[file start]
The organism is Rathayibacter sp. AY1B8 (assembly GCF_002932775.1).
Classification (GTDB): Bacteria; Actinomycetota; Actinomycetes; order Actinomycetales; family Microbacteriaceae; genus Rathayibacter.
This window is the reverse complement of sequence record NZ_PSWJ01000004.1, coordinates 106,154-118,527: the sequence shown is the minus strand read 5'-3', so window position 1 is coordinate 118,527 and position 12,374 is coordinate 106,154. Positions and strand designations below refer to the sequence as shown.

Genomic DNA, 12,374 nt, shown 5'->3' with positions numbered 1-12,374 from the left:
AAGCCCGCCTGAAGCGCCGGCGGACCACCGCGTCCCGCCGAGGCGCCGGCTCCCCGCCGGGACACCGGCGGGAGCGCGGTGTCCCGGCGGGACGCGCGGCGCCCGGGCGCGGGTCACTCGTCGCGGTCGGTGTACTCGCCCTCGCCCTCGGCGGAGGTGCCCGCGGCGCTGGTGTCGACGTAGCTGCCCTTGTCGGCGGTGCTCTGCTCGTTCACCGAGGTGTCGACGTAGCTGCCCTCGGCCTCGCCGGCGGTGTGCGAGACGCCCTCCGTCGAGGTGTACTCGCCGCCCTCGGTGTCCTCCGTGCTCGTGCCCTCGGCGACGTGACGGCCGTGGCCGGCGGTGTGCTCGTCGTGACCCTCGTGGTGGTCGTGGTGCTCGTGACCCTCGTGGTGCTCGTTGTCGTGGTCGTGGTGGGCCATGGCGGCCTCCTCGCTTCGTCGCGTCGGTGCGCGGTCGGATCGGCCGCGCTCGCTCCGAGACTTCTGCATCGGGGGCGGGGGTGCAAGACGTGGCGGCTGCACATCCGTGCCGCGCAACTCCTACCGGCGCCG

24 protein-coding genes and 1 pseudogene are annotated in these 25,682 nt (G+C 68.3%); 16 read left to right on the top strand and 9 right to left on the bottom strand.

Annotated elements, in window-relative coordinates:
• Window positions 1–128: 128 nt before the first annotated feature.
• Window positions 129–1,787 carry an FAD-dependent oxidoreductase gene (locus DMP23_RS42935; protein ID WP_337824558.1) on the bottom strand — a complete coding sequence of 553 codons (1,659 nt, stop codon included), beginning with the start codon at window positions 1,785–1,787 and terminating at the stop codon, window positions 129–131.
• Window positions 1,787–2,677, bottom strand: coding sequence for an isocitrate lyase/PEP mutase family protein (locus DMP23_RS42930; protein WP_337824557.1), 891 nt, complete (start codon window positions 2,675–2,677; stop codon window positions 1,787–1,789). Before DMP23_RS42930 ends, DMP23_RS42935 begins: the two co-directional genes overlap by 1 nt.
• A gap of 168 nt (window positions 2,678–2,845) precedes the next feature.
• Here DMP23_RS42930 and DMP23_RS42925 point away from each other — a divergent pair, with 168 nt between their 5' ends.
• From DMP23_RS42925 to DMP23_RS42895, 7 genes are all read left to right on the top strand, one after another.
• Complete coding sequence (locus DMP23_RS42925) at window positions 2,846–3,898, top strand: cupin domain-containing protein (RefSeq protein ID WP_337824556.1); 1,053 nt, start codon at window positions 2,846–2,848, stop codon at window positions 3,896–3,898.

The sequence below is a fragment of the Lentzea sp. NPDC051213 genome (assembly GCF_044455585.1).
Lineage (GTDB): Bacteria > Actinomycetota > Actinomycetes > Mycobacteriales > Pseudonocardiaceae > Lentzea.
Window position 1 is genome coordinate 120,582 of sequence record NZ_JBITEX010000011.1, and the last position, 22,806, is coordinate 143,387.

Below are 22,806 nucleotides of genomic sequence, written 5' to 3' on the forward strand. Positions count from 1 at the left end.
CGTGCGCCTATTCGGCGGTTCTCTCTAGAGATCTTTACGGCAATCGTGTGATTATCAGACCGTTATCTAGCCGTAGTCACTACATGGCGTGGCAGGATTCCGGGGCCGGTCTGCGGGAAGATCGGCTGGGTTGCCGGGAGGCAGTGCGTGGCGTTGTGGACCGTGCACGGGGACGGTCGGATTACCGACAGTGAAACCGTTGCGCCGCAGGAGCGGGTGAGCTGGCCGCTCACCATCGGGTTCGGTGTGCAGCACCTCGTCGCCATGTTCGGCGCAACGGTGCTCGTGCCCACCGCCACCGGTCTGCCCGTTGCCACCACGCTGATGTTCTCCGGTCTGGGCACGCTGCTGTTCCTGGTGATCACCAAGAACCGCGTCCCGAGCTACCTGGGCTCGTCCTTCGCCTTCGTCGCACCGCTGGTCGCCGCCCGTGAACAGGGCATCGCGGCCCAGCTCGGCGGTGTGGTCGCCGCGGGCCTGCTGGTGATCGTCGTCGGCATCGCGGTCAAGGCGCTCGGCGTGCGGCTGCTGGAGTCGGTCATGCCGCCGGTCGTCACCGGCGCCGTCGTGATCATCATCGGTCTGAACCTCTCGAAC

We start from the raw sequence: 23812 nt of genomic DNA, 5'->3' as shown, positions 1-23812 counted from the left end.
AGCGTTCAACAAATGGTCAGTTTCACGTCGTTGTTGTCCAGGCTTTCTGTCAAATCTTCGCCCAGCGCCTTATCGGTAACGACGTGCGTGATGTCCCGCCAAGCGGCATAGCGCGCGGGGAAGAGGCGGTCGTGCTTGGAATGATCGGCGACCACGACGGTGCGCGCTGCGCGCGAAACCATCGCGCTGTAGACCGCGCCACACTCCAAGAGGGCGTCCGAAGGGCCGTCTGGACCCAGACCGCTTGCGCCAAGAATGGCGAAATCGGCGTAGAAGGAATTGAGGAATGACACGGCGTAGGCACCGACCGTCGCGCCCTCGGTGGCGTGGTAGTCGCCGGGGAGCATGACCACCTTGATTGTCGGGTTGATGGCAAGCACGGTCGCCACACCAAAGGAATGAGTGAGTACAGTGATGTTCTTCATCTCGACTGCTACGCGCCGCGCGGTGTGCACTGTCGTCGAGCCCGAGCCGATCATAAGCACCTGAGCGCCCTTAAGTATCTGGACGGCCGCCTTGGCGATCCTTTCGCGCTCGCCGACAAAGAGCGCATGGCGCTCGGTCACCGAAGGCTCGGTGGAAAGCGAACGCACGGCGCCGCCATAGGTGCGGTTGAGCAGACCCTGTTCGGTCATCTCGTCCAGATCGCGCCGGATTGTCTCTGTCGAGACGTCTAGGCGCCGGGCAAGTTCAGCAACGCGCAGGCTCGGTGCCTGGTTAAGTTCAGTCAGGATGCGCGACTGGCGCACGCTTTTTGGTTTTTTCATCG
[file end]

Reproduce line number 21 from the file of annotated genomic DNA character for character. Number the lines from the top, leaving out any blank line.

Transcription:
AGCGTTCAACAAATGGTCAGTTTCACGTCGTTGTTGTCCAGGCTTTCTGTCAAATCTTCGCCCAGCGCCTTATCGGTAACGACGTGCGTGATGTCCCGCCAAGCGGCATAGCGCGCGGGGAAGAGGCGGTCGTGCTTGGAATGATCGGCGACCACGACGGTGCGCGCTGCGCGCGAAACCATCGCGCTGTAGACCGCGCCACACTCCAAGAGGGCGTCCGAAGGGCCGTCTGGACCCAGACCGCTTGCGCCAAGAATGGCGAAATCGGCGTAGAAGGAATTGAGGAATGACACGGCGTAGGCACCGACCGTCGCGCCCTCGGTGGCGTGGTAGTCGCCGGGGAGCATGACCACCTTGATTGTCGGGTTGATGGCAAGCACGGTCGCCACACCAAAGGAATGAGTGAGTACAGTGATGTTCTTCATCTCGACTGCTACGCGCCGCGCGGTGTGCACTGTCGTCGAGCCCGAGCCGATCATAAGCACCTGAGCGCCCTTAAGTATCTGGACGGCCGCCTTGGCGATCCTTTCGCGCTCGCCGACAAAGAGCGCATGGCGCTCGGTCACCGAAGGCTCGGTGGAAAGCGAACGCACGGCGCCGCCATAGGTGCGGTTGAGCAGACCCTGTTCGGTCATCTCGTCCAGATCGCGCCGGATTGTCTCTGTCGAGACGTCTAGGCGCCGGGCAAGTTCAGCAACGCGCAGGCTCGGTGCCTGGTTAAGTTCAGTCAGGATGCGCGACTGGCGCACGCTTTTTGGTTTTTTCATCG